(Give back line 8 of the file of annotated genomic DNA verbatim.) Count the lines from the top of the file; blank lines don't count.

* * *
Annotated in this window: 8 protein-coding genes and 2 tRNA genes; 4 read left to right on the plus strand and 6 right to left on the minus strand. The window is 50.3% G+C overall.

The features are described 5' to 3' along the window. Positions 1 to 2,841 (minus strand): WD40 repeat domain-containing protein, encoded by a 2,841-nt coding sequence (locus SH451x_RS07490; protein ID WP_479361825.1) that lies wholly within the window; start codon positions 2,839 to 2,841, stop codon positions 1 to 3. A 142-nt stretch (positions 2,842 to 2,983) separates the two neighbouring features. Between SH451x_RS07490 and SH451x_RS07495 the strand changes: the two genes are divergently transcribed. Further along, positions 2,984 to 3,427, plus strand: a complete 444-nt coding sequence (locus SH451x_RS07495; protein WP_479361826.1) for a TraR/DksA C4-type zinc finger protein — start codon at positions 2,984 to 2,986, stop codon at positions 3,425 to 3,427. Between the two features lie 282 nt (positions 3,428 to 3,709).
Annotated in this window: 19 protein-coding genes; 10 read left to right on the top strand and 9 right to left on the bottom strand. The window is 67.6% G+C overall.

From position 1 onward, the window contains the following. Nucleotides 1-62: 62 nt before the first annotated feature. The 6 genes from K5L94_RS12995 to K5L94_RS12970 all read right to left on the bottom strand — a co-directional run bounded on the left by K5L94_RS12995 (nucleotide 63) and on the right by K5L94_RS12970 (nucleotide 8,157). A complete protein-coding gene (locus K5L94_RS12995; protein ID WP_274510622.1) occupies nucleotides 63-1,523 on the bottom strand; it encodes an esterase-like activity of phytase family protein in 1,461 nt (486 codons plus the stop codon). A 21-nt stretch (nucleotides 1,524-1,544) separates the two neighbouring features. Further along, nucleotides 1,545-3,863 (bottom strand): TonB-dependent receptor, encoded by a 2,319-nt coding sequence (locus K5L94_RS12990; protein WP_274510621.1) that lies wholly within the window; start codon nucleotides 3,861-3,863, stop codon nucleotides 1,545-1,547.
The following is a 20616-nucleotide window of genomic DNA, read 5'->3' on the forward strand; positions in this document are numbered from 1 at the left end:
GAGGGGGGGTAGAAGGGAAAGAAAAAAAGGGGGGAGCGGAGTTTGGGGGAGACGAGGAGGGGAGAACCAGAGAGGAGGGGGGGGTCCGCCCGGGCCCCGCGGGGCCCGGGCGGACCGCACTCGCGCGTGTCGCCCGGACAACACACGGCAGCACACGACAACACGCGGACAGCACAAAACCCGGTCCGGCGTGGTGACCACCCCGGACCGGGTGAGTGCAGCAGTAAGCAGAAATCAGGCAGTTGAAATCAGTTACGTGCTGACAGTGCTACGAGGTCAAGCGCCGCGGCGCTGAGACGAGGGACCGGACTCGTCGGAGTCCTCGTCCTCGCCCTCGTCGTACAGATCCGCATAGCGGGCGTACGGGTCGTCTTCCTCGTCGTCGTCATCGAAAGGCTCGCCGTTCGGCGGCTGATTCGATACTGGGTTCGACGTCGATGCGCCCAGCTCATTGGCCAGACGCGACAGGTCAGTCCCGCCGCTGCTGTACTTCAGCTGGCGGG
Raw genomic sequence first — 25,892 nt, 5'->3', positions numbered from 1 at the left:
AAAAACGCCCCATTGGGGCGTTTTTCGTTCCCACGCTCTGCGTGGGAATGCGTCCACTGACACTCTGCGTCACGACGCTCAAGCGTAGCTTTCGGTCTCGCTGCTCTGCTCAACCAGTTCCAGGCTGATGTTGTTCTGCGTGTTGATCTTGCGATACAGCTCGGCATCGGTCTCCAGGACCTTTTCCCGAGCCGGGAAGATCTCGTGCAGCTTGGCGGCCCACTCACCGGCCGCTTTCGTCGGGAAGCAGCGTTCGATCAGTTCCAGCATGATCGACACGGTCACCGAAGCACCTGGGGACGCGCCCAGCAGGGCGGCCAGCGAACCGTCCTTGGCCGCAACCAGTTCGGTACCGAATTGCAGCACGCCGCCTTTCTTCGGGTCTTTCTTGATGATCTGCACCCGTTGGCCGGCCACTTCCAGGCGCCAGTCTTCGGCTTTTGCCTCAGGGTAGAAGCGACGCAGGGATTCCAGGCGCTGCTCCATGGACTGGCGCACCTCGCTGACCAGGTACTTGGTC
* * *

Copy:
AAAAACGCCCCATTGGGGCGTTTTTCGTTCCCACGCTCTGCGTGGGAATGCGTCCACTGACACTCTGCGTCACGACGCTCAAGCGTAGCTTTCGGTCTCGCTGCTCTGCTCAACCAGTTCCAGGCTGATGTTGTTCTGCGTGTTGATCTTGCGATACAGCTCGGCATCGGTCTCCAGGACCTTTTCCCGAGCCGGGAAGATCTCGTGCAGCTTGGCGGCCCACTCACCGGCCGCTTTCGTCGGGAAGCAGCGTTCGATCAGTTCCAGCATGATCGACACGGTCACCGAAGCACCTGGGGACGCGCCCAGCAGGGCGGCCAGCGAACCGTCCTTGGCCGCAACCAGTTCGGTACCGAATTGCAGCACGCCGCCTTTCTTCGGGTCTTTCTTGATGATCTGCACCCGTTGGCCGGCCACTTCCAGGCGCCAGTCTTCGGCTTTTGCCTCAGGGTAGAAGCGACGCAGGGATTCCAGGCGCTGCTCCATGGACTGGCGCACCTCGCTGACCAGGTACTTGGTC